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Saturday, December 15, 2018

Deepening split on SLAPP laws in federal court

Earlier this month, SCOTUS denied cert in a case out of the Tenth Circuit holding that a state anti-SLAPP law does not apply in federal court under an Erie/Hanna analysis. This week, the Eleventh Circuit weighed in, agreeing that Georgia's law does not apply in an action action CNN.

If you are scoring at home, that is three circuits (1st, 5th, 9th) holding that SLAPP laws apply in federal court and three circuits (DC, 10th, 11th) holding they do not. The Ninth Circuit position is why Stormy Daniels owes Donald Trump $ 300,000 in attorney's fees. But the most recent cases are the three rejecting application.

I was surprised SCOTUS denied cert in the Tenth Circuit case, which had the benefit of using such egregiously incorrect analysis that it begged for correction, even if the Court agreed on the conclusion as to application. Maybe the Court will see the new case as a better vehicle, although because it involves reporting by a major-media outlet, it is less the paradigm SLAPP suit. Regardless, SCOTUS must weigh-in on this at some point.

Update: I have not hit this point in many posts on the subject, but in response to a few email queries: I believe the non-application side has the better argument. Rules 12 and 56 provide mechanisms and standards for weeding-out insufficiently pleaded or supported claims; they "answer the questions in dispute," leaving no room for state law to operate. And both rules are valid because arguably procedural and not abridging, enlarging, or modifying substantive rights. The issue is close and therefore makes a good exam or class hypothetical (I have used it for both).

Posted by Howard Wasserman on December 15, 2018 at 11:43 AM in Civil Procedure, Constitutional thoughts, First Amendment, Howard Wasserman, Judicial Process, Law and Politics | Permalink


It seems to me that one parallel to the "SLAPP problem" is the Rule 23 problem with timing. SLAPP provisions move the SLAPP inquiry to the front of the line temporally; they seldom actually change the substantive rights at issue (well, there's a good argument that Cal. Code Civ. Proc. § 425.16 does by requiring the speaker to be able, in essence, to beat summary judgment before taking discovery on truthfulness — even truthfulness on the object's intent/knowledge — but that's a case-by-case issue). Functionally, there's a similar process in class certification, with the imprecation that class certification is to be decided "at an early practicable time" (23(c)(1)(A)).

And lurking behind this is the question of attorney fee-shifting, because that's another parallel between SLAPP provisions and class certification that is distinct from what is traditionally construed as "substantive." Perhaps this is an unstated reason that the Supreme Court is trying to avoid getting involved, as it's a policy issue on which both reasonable and unreasonable minds can and do differ. Fundamentally, why should fees shift in defamation-like circumstances depending only upon when a decision is made (compare to 28 U.S.C. § 1928 and Rule 11)? What makes defamation and/or speech suppression procedurally different? I don't have anything resembling an answer, other than "neither the substantive law of defamation nor the procedural rules in court have kept up with changes in media, communications, etc. since the 1980s, and this is our attempt to try to level the playing field for some victims of misuse without actually having a significant debate on policy."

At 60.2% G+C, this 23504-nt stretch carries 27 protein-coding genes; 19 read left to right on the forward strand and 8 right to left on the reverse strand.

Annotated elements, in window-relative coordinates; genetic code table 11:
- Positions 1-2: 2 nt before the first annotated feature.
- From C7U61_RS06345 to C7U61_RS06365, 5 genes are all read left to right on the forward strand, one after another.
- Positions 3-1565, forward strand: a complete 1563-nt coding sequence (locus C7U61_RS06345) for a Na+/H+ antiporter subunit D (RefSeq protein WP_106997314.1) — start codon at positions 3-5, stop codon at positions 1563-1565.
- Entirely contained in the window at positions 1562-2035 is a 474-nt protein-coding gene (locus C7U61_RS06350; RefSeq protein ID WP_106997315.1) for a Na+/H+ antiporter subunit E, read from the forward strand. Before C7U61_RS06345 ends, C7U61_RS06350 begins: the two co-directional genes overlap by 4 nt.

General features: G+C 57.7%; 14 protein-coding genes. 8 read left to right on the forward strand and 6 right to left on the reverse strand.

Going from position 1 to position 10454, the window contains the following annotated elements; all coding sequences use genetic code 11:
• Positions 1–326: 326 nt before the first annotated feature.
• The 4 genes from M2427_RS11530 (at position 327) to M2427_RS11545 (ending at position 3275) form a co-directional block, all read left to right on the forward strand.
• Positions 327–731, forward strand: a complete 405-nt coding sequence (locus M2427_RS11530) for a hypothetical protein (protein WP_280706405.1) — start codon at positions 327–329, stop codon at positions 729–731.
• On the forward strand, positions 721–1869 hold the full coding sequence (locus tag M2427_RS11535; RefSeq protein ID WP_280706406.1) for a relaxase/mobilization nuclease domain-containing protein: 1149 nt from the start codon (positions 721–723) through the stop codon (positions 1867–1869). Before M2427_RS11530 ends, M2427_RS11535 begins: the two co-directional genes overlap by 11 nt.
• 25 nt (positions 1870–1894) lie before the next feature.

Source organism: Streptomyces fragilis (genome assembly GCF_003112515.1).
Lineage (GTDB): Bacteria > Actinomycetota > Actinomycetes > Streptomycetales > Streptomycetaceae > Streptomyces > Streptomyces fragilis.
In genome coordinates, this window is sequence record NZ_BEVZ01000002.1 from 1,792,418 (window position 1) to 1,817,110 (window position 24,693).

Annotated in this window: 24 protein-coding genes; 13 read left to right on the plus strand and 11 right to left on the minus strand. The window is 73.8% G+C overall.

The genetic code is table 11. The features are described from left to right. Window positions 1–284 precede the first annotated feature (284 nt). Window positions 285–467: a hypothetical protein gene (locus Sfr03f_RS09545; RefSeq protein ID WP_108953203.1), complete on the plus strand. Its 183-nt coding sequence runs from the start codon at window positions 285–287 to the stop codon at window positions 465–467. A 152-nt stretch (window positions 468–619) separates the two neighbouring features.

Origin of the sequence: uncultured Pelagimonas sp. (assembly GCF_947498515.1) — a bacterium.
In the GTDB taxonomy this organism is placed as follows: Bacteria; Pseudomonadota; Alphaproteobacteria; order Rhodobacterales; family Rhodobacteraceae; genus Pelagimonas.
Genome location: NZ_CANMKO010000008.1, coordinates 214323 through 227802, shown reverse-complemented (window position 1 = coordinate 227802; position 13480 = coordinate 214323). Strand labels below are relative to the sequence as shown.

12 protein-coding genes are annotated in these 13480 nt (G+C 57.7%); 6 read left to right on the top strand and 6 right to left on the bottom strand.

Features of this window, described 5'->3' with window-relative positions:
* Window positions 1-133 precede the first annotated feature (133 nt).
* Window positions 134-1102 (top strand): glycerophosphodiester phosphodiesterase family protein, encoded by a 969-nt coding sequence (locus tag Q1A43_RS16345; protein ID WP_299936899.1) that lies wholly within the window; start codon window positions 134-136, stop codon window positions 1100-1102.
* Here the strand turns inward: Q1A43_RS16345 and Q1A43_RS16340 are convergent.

Posted by: C.E. Petit | Dec 16, 2018 12:43:28 PM

The first point is contestable. The Supreme Court (and lower courts) have narrowly construed rules to avoid collisions. Or, more relevant to what is happening here, courts have allowed specific state rules to fill gaps in more general Federal Rules, in the absence of any specific federal analogue.

The argument as to SLAPP laws goes something like this: Rule 12 deals with the sufficiency of a pleading based on the four corners and Rule 56 deals with the evidentiary basis for a claim following discovery. The SLAPP motion is a hybrid, looking at both the pleading and the pre-discovery evidentiary support. Such a hybrid is otherwise unknown in the FRCP. Thus, there is no federal law that directly "answers the question" of this hybrid issue, the court does an unguided Erie analysis, and (as is usually the case) state law should apply because state substantive issues are high and the outcomes would vary between federal and state courts.

Posted by: Howard Wasserman | Dec 16, 2018 12:04:35 PM

I don't see here real issue . The eleventh circuit , has well explained it , and followed clear guidance of the Supreme court , here I quote :

But the Supreme Court has explicitly rejected the notion that “the Federal Rules of Civil Procedure are to be narrowly construed in order to avoid a ‘direct collision’ with state law.” Walker, 446 U.S. at 750 n.9.

And more :

As the Supreme Court has explained, a federal rule does not exceed the scope of the power delegated the Act if it “really regulates procedure,” meaning that the rule governs “the judicial process for enforcing rights and duties recognized by substantive law and for justly administering remedy and redress for disregard or infraction of them.”

Finally this is because :

These Rules “affect[] only the process of enforcing litigants’ rights and not the rights themselves....


Posted by: El roam | Dec 15, 2018 2:58:37 PM

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